Recently ECMWF has been involved in a project funded by the European Space Agency (ESA) to explore the real-time use of remote observations to improve fire danger forecasts. As a result, a new fire danger index has been proposed to overcome one of the most important limitations of current fire danger metrics: the lack of connection with real-time information on fuel available for burning. The proposed fire occurrence probability index (FOPI) combines the most-used model of fire danger, the Canadian fire weather index (FWI), with remote observations of vegetation optical depth (VOD) as a proxy of fuel amount and moisture. The goal is to improve fire danger predictions in all fuel-limited environments where fire is driven by the short-term drying of intermittently available fuel.
FOPI considerably outperforms the FWI in all arid biomes and has comparable skill to the FWI where fuel is in abundance.
The fire occurrence probability index
To understand how the flammability of a particular area changes in response to weather conditions, and to assess the potential spread and intensity of a fire, fire danger indices such as the FWI are used. These indices express a measure of landscape flammability. Although they do not provide information on actual fires, as they do not consider ignition, they have been shown to correlate with fire activity expressed in terms of burnt area reasonably well.
Fire weather indices are calculated from daily temperature, relative humidity, wind speed and rainfall to simulate the moisture content of the fuel beds at different depths.
One of the most recognised limitations of fire danger indices is that they exclusively rely on weather inputs and disregard the availability of fuel. This leads to very unrealistic results when applied globally. Over deserts, for example, fire danger is usually very high because of the dry conditions, but fires are impeded by the lack of biomass to burn. Static maps are usually applied to mask out barren areas.
The idea behind the new FOPI index is to improve fire danger forecasts in fuel-limited environments by combining classic fire weather danger with information about fuel and its moisture content. This is done using remote observations of vegetation optical depth. FOPI ‘weights’ FWI predictions by the available fuel: it decreases fire danger where there is very little fuel to burn or where the landscape is too moist to sustain fires, while it retains high fire danger where fuel is abundant and dry.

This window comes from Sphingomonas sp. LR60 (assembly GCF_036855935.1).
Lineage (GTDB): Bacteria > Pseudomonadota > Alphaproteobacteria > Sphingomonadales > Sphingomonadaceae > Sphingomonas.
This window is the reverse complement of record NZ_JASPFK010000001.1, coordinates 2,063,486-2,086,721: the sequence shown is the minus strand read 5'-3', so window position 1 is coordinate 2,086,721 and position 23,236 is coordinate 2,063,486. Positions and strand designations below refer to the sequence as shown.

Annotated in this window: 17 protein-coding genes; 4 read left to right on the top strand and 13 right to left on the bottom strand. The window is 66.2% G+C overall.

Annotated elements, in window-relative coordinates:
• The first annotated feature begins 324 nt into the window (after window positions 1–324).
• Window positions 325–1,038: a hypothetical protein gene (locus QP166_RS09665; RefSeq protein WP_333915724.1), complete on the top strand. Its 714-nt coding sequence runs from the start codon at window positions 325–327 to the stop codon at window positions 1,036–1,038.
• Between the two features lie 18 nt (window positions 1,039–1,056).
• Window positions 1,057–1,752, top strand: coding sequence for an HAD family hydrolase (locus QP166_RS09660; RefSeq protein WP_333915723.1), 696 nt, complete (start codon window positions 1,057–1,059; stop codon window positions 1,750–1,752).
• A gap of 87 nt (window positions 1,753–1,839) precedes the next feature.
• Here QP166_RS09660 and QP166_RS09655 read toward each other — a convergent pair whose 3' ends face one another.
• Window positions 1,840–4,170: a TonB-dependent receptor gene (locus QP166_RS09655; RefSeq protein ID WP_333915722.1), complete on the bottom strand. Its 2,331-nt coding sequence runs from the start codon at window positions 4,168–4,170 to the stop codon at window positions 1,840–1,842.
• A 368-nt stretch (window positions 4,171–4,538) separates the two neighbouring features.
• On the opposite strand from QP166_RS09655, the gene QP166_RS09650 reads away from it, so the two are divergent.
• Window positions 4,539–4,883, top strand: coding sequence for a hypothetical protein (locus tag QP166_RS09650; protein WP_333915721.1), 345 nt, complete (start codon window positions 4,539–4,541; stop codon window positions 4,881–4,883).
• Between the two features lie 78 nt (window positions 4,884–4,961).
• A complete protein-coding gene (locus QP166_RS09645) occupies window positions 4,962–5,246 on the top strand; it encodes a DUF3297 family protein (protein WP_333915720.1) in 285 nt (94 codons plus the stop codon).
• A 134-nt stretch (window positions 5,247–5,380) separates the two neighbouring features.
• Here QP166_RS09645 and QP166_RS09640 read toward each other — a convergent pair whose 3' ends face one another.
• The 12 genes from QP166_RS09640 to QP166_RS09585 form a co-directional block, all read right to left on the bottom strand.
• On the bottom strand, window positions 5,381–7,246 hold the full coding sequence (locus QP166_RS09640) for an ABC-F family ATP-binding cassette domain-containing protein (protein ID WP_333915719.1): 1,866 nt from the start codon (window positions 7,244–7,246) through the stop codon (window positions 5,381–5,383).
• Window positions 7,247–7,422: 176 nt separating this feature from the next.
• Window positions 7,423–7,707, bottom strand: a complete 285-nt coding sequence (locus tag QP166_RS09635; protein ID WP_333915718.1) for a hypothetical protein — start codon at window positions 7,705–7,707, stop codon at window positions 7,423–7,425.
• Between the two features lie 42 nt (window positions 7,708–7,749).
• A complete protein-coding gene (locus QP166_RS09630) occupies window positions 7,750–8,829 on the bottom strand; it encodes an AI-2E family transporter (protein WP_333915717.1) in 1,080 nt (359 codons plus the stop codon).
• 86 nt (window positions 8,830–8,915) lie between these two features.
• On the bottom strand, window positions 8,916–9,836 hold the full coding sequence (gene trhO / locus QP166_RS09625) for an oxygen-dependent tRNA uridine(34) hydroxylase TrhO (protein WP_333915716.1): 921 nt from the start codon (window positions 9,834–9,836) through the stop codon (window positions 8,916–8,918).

FOPI is based on a training dataset collected in 2020, when fire activity in terms of burnt areas was referenced to FWI predictions and VOD observations. Using this dataset, FOPI is trained to predict combinations of fire weather conditions (FWI values) and vegetation status (VOD values) that have in the past resulted in detected fire activity (see the FOPI schematic).
The higher the fire activity detected in the past, the higher the FOPI value is for a given combination of FWI and VOD. By construction, FOPI is limited to values between 0 and 1.
FOPI performance in a real case
To provide an idea of how FOPI could help to localise the potential of critical fires in real-time fire monitoring, I analyse an event in 2020. The 2019/2020 Australian summer, since then named Black Summer, produced hundreds of fires, mainly in the southeast of the country. At its peak, air quality dropped to hazardous levels in all southern and eastern states and the smoke could be detected across the South Pacific Ocean to Chile and Argentina.
The second figure shows the calculated FOPI and FWI on a day when fires raged in the Australian state of New South Wales. The localisation of actual fires is performed through recorded burnt areas. A map of observed VOD is also provided to interpret the differences between FOPI and FWI. FOPI is better correlated with the fire activity than FWI. FOPI’s more localised outcome stems from its capability of masking out areas of insufficient fuel load.
Most local authorities are informed of fuel conditions and would be able to exclude areas where fires are not likely to occur despite high FWI. However, the use of FOPI is certainly a great improvement in global systems that aim to provide an overview of fire danger worldwide as it simultaneously takes into account the interannual variability of fuel and its moisture content. These systems are often used at face value without expert interpretation. FOPI can restrict areas in need of further monitoring.
Benefits and future work
The proposed FOPI overcomes part of the limitations that characterise FWI. There are two innovative aspects in FOPI. The first aspect is that, by combining FWI with remote observations of vegetation characteristics, it provides a framework to account for real-time fuel availability. As an immediate benefit, FOPI limits unrealistically high values registered in desert areas where fire activity is hindered. It also makes it possible to retain a memory of previous burning before vegetation recovery takes place. The second advantageous aspect of FOPI is that it expresses a probability of fire occurrence based on previous observations. By explicitly considering the history of burning for a given landscape, FOPI enables landscape susceptibility to be considered.
FOPI can be shown to outperform FWI in all fuel-limited ecosystems while still retaining comparable skill to FWI where fuel is in abundance. The FOPI index thus advances fire danger monitoring globally and to some extent it creates a real-time link with the available fuel in a fire danger forecast. The use of 10-day running mean VOD products implies that FOPI can be issued as a medium-range forecast (1 to 5 days in advance) by applying the same map. The usability of FOPI in extended-range forecasts will, however, require a predictive model for fuel available for burning to be developed, and this is the next step in this research project.